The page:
“Over the last few decades, Georgia has gone from a swing state to reliably GOP. But it’s now looking like a genuinely competitive state again,” J. Miles Coleman and Nials Francis write in “States of Play: Georgia – Once-dominant Democrats need formerly Republican suburbs to come through for them in 2020” at Sabato’s Crystal Ball. “Democrats have made major inroads in both urban Atlanta and its suburbs, but their gains have been somewhat blunted by the sharp Republican trend in other parts of the state…In the state’s regular Senate election this year, we’re downgrading Sen. David Perdue’s chances. We now have both Georgia’s seats rated as Leans Republican…Looking to November, Georgia seems poised to receive attention from both sides, up and down the ballot. While it does seem to be shifting more into the purple state category, if Biden carries the state, he would likely already be over 270 electoral votes. With one, or both, of its Senate races likely heading to a runoff, political junkies could have Georgia on their minds even after the November general elections. Finally, Georgia’s two competitive House seats speak to the rapid pace of changes that parts of the state have seen. In 2016, the Crystal Ball rated both GA-6 and GA-7 as Safe Republican. After nearly a full term of the Trump presidency, Democrats are favored to hold the former and have at least an even money chance to flip the latter.”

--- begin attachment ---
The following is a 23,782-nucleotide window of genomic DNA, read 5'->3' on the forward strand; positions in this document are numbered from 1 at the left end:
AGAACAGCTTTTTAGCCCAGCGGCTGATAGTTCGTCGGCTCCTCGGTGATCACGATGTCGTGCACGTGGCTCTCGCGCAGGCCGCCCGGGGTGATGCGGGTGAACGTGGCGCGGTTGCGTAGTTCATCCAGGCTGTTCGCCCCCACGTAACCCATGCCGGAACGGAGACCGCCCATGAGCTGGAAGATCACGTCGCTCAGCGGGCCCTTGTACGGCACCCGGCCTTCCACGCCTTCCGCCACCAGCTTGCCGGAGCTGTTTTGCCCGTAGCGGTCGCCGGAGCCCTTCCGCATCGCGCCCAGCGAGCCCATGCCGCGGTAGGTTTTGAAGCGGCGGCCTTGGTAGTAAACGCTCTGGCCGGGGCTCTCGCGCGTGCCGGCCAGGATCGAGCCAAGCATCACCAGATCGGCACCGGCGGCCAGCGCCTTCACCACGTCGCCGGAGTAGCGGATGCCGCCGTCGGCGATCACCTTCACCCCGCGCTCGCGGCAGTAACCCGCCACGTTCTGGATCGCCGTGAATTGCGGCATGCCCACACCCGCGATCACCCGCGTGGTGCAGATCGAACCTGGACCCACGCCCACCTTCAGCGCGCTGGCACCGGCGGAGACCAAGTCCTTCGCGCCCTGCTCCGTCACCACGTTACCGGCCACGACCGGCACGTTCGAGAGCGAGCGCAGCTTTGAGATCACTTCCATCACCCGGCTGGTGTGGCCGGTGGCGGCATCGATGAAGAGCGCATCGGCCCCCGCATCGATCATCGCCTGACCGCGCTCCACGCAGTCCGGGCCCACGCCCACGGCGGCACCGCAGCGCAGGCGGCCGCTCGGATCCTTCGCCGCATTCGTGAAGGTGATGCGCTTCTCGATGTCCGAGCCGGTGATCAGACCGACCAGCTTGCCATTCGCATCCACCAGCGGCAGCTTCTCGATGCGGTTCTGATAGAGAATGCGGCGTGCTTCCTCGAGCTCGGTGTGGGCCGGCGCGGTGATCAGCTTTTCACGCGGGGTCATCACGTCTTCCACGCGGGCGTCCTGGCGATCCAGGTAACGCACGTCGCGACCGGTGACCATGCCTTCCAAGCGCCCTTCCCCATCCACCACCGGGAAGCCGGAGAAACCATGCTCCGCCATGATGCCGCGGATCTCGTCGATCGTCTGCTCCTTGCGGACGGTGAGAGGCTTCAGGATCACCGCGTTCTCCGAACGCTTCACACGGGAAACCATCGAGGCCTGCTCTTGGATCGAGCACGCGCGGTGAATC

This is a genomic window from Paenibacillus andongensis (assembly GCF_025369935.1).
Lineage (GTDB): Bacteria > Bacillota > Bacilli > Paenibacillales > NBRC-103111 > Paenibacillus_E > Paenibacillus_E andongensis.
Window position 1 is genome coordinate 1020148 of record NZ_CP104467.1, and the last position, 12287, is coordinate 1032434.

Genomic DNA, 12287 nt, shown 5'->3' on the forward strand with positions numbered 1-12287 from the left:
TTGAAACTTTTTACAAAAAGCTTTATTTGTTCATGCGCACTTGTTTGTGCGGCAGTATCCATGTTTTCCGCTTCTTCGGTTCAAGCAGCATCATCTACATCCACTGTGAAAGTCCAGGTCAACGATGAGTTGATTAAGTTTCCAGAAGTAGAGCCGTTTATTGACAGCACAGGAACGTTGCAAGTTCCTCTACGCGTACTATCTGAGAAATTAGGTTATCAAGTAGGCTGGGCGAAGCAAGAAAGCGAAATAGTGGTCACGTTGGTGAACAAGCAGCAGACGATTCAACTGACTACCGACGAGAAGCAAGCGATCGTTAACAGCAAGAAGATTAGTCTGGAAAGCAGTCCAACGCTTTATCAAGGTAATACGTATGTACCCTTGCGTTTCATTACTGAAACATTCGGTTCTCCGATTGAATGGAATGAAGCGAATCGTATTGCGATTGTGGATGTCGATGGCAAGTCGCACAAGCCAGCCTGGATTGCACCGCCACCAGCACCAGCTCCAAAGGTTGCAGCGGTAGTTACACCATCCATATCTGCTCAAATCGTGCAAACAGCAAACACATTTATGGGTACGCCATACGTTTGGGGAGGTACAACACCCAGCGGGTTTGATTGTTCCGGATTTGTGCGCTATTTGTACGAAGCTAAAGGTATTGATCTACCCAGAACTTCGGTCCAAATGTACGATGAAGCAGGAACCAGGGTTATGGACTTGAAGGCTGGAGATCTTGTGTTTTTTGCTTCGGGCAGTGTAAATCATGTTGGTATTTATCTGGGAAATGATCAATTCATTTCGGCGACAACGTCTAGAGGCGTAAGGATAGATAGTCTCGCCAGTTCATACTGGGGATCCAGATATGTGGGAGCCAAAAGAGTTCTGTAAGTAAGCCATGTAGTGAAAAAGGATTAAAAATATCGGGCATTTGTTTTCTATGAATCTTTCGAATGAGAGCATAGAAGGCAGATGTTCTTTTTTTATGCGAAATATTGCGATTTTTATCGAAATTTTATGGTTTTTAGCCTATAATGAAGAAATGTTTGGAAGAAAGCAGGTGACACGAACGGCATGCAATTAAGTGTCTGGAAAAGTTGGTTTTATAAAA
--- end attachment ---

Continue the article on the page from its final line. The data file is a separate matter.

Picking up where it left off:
From “Biden-Sanders taskforces unveil proposals for party unity” at msn.com: “US presidential hopeful Joe Biden on Wednesday unveiled proposals crafted with supporters of his progressive ex-rival Bernie Sanders as the Democratic Party prepares to release its platform at next month’s national convention…The recommendations include more ambitious environmental timelines than those in Biden’s initial climate proposal, such as eliminating carbon pollution from power plants by 2035…They also include criminal justice reforms that take on added significance in the wake of the May killing of African-American man George Floyd by Minneapolis police…The proposals home in on the coronavirus pandemic and aim to end the disadvantage that blacks, Latinos, Native Americans and women “have suffered disproportionately due to the COVID-19 pandemic and President Trump’s recession,” and have received less than their fair share of economic relief…The task forces on climate change, health care, the economy, immigration, education and criminal justice reform came together in May to forge a roadmap for defeating Trump, and to engage voters who supported more progressive candidates in the primary race including Sanders and Senator Elizabeth Warren…”Though the end result is not what I or my supporters would have written alone, the task forces have created a good policy blueprint that will move this country in a much-needed progressive direction and substantially improve the lives of working families,” Sanders said in a statement.”